At least 100 oil and gas tankers have been destroyed by fire in a "catastrophe" at Afghanistan's biggest trade crossing with Iran, causing millions of dollars of losses, officials said Sunday.
The huge blaze, which broke out Saturday afternoon at Islam Qala port 120 kilometres (75 miles) from the western city of Herat, has largely been extinguished and an investigation launched into its cause.
"We were told that 100 or 200 tankers have been destroyed, but this number could be higher," Jailani Farhad, spokesman for the governor of Herat province, said after visiting the scene.
During the blaze looters descended on the site, stealing goods that were being imported and exported across the border, Younus Qazi Zada, the head of the Herat Chamber of Commerce said.
"The catastrophe was much bigger than imagined," he said, adding: "Unfortunately, irresponsible people have looted a large number of goods."
Qazi Zada said initial estimates were of "millions of dollars of losses".
Farhad added that investigators needed more time to examine the extent of the losses.
Videos posted on social media on Saturday night showed the towering fire and huge clouds of thick black smoke billowing into the sky.
An AFP photographer at the scene on Sunday said flames and smoke were still rising from the burned-out trucks.
Hundreds of people who say they are the owners of the trucks have gathered at a nearby police cordon, trying to get access.
Around 20 people were injured in the fire, according to Herat health officials.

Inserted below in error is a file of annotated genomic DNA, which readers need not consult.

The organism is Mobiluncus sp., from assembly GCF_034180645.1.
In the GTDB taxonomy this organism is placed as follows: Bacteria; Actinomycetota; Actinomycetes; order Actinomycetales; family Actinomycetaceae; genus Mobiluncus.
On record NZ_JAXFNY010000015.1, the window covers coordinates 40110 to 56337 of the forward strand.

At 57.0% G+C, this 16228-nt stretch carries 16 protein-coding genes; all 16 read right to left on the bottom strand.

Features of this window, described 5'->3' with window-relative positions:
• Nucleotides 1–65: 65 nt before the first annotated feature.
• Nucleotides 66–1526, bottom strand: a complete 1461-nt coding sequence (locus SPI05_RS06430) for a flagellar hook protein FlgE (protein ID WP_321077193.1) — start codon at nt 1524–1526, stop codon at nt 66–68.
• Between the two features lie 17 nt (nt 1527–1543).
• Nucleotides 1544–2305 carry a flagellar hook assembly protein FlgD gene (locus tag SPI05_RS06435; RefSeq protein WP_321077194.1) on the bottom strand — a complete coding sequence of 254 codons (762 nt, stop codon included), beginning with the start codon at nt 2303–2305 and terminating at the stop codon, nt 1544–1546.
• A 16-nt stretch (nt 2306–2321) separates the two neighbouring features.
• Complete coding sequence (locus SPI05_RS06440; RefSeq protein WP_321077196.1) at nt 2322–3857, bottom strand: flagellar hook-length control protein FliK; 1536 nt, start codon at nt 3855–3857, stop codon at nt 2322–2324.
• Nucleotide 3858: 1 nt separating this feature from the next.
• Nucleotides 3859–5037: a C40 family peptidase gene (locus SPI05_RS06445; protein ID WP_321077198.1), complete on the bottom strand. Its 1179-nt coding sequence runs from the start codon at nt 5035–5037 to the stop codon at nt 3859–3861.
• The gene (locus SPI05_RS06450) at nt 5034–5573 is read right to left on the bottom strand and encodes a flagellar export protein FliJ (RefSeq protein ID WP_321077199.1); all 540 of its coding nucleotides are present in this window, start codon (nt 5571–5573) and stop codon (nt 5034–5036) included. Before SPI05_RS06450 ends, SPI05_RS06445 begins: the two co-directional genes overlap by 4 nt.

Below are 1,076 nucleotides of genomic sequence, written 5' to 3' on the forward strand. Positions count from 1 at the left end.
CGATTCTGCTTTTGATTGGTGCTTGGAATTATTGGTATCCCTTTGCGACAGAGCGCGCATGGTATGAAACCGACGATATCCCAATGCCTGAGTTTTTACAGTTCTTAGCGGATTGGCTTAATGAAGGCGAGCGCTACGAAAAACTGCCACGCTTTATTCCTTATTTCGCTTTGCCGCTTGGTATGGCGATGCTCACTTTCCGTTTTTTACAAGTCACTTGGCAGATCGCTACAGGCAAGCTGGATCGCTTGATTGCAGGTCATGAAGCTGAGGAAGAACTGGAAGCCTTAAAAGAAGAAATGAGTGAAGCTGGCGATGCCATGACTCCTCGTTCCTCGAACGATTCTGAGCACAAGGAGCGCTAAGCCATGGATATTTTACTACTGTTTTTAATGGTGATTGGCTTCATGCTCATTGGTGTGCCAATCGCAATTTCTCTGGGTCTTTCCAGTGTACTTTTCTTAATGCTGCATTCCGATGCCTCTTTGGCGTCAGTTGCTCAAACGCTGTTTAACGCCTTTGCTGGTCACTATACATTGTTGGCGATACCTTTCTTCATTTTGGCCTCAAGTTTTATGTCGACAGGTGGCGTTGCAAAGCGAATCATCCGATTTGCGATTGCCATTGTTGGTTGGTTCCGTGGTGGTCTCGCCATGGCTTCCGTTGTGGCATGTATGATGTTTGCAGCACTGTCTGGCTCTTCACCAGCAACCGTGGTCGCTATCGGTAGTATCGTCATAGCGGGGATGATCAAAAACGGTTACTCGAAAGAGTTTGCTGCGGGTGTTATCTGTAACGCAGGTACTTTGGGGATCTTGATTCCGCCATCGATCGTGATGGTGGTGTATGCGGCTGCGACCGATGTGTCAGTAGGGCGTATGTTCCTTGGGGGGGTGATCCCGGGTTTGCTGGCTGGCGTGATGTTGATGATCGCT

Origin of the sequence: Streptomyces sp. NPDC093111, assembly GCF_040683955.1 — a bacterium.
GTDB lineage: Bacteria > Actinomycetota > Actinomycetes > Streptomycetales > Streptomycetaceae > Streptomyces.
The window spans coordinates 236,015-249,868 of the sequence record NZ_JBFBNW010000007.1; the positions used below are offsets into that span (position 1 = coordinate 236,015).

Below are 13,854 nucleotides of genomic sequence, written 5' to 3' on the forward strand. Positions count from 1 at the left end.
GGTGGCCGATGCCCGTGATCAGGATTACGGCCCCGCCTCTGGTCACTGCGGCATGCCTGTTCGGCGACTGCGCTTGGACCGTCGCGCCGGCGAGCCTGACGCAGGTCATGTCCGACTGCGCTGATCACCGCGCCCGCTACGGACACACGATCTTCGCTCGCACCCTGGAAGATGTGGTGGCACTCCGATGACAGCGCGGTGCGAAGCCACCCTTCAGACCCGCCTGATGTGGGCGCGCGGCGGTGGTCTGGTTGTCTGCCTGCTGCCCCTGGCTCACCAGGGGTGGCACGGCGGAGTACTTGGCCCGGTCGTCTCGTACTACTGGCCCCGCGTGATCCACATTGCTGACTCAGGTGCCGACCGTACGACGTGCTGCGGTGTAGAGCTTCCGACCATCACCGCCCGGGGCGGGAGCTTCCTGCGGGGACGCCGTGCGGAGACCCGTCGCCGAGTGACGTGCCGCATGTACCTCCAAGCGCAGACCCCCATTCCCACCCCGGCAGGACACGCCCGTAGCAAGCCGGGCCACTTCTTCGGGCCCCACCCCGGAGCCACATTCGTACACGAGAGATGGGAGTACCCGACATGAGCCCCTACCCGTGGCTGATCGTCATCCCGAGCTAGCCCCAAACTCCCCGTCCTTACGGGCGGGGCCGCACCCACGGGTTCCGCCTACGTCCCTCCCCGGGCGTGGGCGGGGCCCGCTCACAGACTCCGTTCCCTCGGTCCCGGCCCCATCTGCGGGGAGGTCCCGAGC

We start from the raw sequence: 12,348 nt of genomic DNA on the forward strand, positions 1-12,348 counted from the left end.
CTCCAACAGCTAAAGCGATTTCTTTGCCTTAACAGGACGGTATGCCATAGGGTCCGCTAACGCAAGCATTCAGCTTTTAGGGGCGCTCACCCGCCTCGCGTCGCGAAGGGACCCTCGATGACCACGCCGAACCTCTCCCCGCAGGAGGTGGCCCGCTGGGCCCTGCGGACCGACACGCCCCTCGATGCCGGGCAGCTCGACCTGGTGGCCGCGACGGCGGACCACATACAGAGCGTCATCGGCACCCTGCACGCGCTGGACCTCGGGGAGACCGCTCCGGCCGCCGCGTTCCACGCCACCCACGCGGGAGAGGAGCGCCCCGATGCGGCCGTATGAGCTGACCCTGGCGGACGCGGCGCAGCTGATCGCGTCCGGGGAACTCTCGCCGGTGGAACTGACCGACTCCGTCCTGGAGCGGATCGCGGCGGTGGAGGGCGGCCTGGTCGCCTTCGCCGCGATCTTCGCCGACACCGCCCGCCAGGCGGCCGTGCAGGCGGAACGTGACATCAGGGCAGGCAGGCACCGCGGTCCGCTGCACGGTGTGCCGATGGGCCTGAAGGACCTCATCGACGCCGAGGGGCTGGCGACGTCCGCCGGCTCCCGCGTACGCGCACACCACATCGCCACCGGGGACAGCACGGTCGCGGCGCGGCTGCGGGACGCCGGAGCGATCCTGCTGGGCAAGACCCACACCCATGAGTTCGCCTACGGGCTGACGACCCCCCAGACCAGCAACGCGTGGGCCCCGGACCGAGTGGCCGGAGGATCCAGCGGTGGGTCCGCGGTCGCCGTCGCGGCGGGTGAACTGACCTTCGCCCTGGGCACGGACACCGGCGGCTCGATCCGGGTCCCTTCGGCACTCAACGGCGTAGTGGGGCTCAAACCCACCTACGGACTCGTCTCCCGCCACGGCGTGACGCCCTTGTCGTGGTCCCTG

The finance ministry said early findings suggested the blaze started in a tanker before quickly spreading and causing "heavy financial losses" -- including fuel, tankers and customs facilities.
A delegation from the capital Kabul will investigate.
Damage to power lines from the incident left large parts of Herat province without power on Sunday.
On Sunday, Afghan and Iranian fire services were at the scene extinguishing small remaining blazes.
Trucks fled over the border
Islam Qala is one of the major ports in Afghanistan, through which most official trade with Iran is conducted.
Kabul has waivers from Washington allowing it to import oil and gas from Iran despite US sanctions.
Iranian foreign ministry spokesman Saeed Khatibzadeh said the border "was held open for trucks, cars and people running from the fire".
Afghanistan's vice president Amrullah Saleh said hundreds of trucks were allowed to enter Iran to escape the fire.
The Taliban has regularly attacked fuel tankers they suspect of supplying foreign troops in the country.
In 2014, the hardline group destroyed more than 200 fuel trucks on Kabul's outskirts in an attack.
There was no indication that militants were behind Saturday's blaze.
However, insurgents assaulted a nearby security post shortly after the blaze broke out, taking advantage of the situation, Farhad said Saturday.
Security forces have been deployed around the port area.
Afghanistan has been hit by a surge in violence despite ongoing peace talks between the Taliban and the Afghan government, which have so far failed to achieve a breakthrough.
The rise in violence has led US President Joe Biden's administration to launch a review of a deal signed between Washington and the terror group last year that paved the way for the withdrawal of all American troops in the coming months.